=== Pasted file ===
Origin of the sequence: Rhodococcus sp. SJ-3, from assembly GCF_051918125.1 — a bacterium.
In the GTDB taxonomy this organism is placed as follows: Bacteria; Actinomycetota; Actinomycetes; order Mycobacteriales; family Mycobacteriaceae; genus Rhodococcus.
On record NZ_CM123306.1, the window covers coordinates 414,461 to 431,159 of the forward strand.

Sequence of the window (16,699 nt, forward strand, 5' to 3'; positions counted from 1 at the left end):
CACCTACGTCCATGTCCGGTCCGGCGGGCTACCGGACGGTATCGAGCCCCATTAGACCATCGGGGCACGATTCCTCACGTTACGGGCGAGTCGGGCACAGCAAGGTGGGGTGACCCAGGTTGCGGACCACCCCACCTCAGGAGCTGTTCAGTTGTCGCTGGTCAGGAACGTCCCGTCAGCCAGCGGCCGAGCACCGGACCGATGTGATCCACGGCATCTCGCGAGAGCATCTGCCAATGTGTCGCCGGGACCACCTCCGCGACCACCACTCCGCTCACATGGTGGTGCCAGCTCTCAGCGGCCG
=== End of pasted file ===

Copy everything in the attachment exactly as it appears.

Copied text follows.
Origin of the sequence: Rhodococcus sp. SJ-3, from assembly GCF_051918125.1 — a bacterium.
In the GTDB taxonomy this organism is placed as follows: Bacteria; Actinomycetota; Actinomycetes; order Mycobacteriales; family Mycobacteriaceae; genus Rhodococcus.
On record NZ_CM123306.1, the window covers coordinates 414,461 to 431,159 of the forward strand.

Sequence of the window (16,699 nt, forward strand, 5' to 3'; positions counted from 1 at the left end):
CACCTACGTCCATGTCCGGTCCGGCGGGCTACCGGACGGTATCGAGCCCCATTAGACCATCGGGGCACGATTCCTCACGTTACGGGCGAGTCGGGCACAGCAAGGTGGGGTGACCCAGGTTGCGGACCACCCCACCTCAGGAGCTGTTCAGTTGTCGCTGGTCAGGAACGTCCCGTCAGCCAGCGGCCGAGCACCGGACCGATGTGATCCACGGCATCTCGCGAGAGCATCTGCCAATGTGTCGCCGGGACCACCTCCGCGACCACCACTCCGCTCACATGGTGGTGCCAGCTCTCAGCGGCCG